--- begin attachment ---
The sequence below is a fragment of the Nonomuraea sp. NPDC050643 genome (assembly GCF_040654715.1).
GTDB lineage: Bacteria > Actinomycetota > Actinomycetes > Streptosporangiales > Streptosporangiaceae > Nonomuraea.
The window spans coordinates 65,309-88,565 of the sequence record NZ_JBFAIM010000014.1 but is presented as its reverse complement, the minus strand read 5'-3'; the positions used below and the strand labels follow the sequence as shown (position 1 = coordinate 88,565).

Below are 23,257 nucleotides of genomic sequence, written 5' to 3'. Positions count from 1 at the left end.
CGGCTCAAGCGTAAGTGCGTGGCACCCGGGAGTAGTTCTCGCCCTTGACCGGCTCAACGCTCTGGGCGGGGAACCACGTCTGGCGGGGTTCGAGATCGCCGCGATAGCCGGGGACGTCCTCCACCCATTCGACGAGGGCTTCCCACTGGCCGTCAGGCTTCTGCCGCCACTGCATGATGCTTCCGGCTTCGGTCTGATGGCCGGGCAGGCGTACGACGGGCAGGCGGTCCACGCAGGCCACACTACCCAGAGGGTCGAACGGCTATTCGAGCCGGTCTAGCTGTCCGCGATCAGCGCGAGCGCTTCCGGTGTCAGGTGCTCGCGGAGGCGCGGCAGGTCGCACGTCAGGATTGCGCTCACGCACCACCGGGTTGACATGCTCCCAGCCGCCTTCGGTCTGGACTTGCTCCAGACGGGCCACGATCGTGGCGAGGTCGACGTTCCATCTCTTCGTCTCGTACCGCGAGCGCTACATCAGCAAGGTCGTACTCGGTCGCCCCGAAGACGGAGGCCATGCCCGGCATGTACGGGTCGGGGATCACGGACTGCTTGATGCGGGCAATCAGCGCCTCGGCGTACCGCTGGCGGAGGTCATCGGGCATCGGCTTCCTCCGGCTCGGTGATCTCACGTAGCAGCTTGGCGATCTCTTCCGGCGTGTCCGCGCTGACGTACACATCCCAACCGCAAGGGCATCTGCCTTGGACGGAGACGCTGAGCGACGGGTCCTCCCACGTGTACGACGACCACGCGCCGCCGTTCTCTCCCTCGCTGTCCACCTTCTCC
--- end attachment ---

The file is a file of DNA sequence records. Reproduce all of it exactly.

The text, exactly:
The sequence below is a fragment of the Nonomuraea sp. NPDC050643 genome (assembly GCF_040654715.1).
GTDB lineage: Bacteria > Actinomycetota > Actinomycetes > Streptosporangiales > Streptosporangiaceae > Nonomuraea.
The window spans coordinates 65,309-88,565 of the sequence record NZ_JBFAIM010000014.1 but is presented as its reverse complement, the minus strand read 5'-3'; the positions used below and the strand labels follow the sequence as shown (position 1 = coordinate 88,565).

Below are 23,257 nucleotides of genomic sequence, written 5' to 3'. Positions count from 1 at the left end.
CGGCTCAAGCGTAAGTGCGTGGCACCCGGGAGTAGTTCTCGCCCTTGACCGGCTCAACGCTCTGGGCGGGGAACCACGTCTGGCGGGGTTCGAGATCGCCGCGATAGCCGGGGACGTCCTCCACCCATTCGACGAGGGCTTCCCACTGGCCGTCAGGCTTCTGCCGCCACTGCATGATGCTTCCGGCTTCGGTCTGATGGCCGGGCAGGCGTACGACGGGCAGGCGGTCCACGCAGGCCACACTACCCAGAGGGTCGAACGGCTATTCGAGCCGGTCTAGCTGTCCGCGATCAGCGCGAGCGCTTCCGGTGTCAGGTGCTCGCGGAGGCGCGGCAGGTCGCACGTCAGGATTGCGCTCACGCACCACCGGGTTGACATGCTCCCAGCCGCCTTCGGTCTGGACTTGCTCCAGACGGGCCACGATCGTGGCGAGGTCGACGTTCCATCTCTTCGTCTCGTACCGCGAGCGCTACATCAGCAAGGTCGTACTCGGTCGCCCCGAAGACGGAGGCCATGCCCGGCATGTACGGGTCGGGGATCACGGACTGCTTGATGCGGGCAATCAGCGCCTCGGCGTACCGCTGGCGGAGGTCATCGGGCATCGGCTTCCTCCGGCTCGGTGATCTCACGTAGCAGCTTGGCGATCTCTTCCGGCGTGTCCGCGCTGACGTACACATCCCAACCGCAAGGGCATCTGCCTTGGACGGAGACGCTGAGCGACGGGTCCTCCCACGTGTACGACGACCACGCGCCGCCGTTCTCTCCCTCGCTGTCCACCTTCTCC